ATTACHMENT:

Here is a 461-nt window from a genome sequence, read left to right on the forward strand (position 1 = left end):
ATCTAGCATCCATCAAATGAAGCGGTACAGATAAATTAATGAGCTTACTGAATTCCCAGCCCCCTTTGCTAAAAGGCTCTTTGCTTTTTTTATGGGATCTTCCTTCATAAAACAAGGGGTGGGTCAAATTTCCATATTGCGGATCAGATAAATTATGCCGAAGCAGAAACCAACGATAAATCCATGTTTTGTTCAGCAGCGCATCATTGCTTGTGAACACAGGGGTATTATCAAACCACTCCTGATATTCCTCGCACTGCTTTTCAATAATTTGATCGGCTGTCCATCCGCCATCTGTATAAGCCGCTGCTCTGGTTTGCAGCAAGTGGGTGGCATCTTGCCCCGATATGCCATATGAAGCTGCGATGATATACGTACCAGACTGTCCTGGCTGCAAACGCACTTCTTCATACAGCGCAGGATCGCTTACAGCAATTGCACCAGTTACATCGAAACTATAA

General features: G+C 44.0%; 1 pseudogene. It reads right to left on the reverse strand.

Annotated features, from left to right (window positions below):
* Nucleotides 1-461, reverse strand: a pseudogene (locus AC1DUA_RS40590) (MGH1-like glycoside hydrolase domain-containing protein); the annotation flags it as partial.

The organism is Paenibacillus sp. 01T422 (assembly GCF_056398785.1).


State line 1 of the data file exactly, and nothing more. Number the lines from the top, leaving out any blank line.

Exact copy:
Here is a 461-nt window from a genome sequence, read left to right on the forward strand (position 1 = left end):